Sitka Day 12: Food for Thought

Don’t try to do the math on this one, but if you want to get a sense for just how many inlets and bays there are in Southeast Alaska, consider this: the panhandle of Southeast Alaska is only 250 miles long, but has over 11,000 miles of shoreline–that’s more than the shorelines of the continental United States! What this looks like on land is that you can be standing on the shores of Baranof Island and looking across a very large (or small, for that matter) bay and see another island. “What island is that?” you might ask. The answer, of course, is that it’s the same island you’re standing on…it just winds and cuts and folds and bends into and out of itself over and over again until even best mariners get a little dizzy from attempting to orient.
Like trying to imagine 40 tons of herring, I also struggle to imagine large statistics like that, until I can see and feel a place for myself. Some
numbers and theories of geological and ecological history are just too
darn unfathombale for my conceptual brain to really get. But
other people get it, and having read a few summaries about the area I
thought I’d try to paraphrase some of what I have learned. Ready for more? Here’s another one that gives a sense for just how drastically the landscape here was formed:
About 20,000 years ago, the entirely of Southeast Alaska was buried under more then 2,000 feet of ice. But today, there are places in downtown Juneau that sit 400 feet above high tide. Likewise, there are bays that were walls of glaciers only 200 years ago, and today those glaciers have receded more than 50 miles.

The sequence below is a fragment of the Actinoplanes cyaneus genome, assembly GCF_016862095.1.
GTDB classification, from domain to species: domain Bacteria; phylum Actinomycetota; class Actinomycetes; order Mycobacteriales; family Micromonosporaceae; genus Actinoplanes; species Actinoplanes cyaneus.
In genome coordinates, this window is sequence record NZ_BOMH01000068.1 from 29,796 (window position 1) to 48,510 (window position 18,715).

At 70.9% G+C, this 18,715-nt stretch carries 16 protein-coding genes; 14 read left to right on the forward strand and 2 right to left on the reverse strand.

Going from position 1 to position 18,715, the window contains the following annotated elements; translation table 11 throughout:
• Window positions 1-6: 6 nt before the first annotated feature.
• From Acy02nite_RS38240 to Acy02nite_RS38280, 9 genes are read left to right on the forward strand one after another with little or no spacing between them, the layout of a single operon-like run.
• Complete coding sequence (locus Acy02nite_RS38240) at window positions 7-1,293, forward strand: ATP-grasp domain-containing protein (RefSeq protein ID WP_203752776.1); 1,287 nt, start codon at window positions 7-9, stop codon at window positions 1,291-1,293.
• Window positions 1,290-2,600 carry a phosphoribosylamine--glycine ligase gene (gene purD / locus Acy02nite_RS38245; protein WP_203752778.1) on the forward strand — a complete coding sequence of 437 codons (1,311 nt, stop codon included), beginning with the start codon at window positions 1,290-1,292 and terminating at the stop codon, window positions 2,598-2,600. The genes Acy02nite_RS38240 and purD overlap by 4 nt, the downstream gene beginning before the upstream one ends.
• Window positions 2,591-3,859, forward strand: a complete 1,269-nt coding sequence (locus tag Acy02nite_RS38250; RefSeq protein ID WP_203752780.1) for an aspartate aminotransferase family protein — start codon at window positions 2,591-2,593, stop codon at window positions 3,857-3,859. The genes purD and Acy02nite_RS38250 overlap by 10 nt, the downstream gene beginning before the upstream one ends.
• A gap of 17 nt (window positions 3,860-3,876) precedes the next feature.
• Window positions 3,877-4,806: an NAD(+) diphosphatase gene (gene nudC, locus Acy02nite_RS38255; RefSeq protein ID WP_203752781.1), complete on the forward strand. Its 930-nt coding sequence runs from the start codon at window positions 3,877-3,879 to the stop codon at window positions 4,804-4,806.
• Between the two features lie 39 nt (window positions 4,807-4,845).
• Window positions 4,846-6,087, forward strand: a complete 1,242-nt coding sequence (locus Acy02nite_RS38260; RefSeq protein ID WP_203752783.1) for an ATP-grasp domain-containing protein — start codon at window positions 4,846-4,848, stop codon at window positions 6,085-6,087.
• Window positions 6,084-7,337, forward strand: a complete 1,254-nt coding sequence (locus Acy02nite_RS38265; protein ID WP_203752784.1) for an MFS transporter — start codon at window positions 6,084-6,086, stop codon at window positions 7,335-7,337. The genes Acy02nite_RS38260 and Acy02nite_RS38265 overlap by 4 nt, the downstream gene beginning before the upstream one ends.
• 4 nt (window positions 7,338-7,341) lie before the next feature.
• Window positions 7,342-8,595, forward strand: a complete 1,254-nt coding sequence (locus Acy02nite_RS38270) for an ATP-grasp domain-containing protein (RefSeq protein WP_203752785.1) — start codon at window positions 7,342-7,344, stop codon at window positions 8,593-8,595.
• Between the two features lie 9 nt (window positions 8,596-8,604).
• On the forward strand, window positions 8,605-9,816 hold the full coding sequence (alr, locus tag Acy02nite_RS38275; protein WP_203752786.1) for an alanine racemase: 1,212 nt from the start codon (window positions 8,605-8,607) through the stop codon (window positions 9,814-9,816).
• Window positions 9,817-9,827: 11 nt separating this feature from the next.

Temperature has a lot to do with that (the Little Ice Age ended “not too long ago” in human history) but so does water, that imitable force. Here in Southeast, the tides shift every 6 1/2 hours, rising and falling over 20 feet (that’s 3 feet an hour–better turn that beach stroll into a beach run!). The native Tlingit have a saying here that seems fitting: “When the tide is out, the table is set”–and indeed it is, with all kinds of good eats!
Nowadays, Southeast is made up of bays and inlets and fjords and chucks and mudflats and…the list goes on. As more and more land reveals itself, more and more evidence of humans is discovered. Just east of downtown Sitka, for example, Hidden Falls holds the remains of a campfire that is more than 9,000 years old. What did Baranof Island look like then? How many other relics have been washed away? How many more are yet to be discovered? Thankfully, people are still trying to find out. In the meantime, modern civilization has supplanted itself quite successfully on these shores. Consider Japonski Island, for instance, which is accessed by a 1,000+ foot bridge from Sitka to the US Coast Guard base, a boarding school for Native Alaskans, the airport, and a few miles of man-made causeways connecting a series of smaller islands.
I’m sure it didn’t look anything like this 9,000 years ago, but I like the view (because of the sunshine, of course). Now if I could just get out on the water somehow and look back at this tiny dot of Sitka, I might start to get a feel for–no matter how long humans have or haven’t been around–just how darn tiny we really are.


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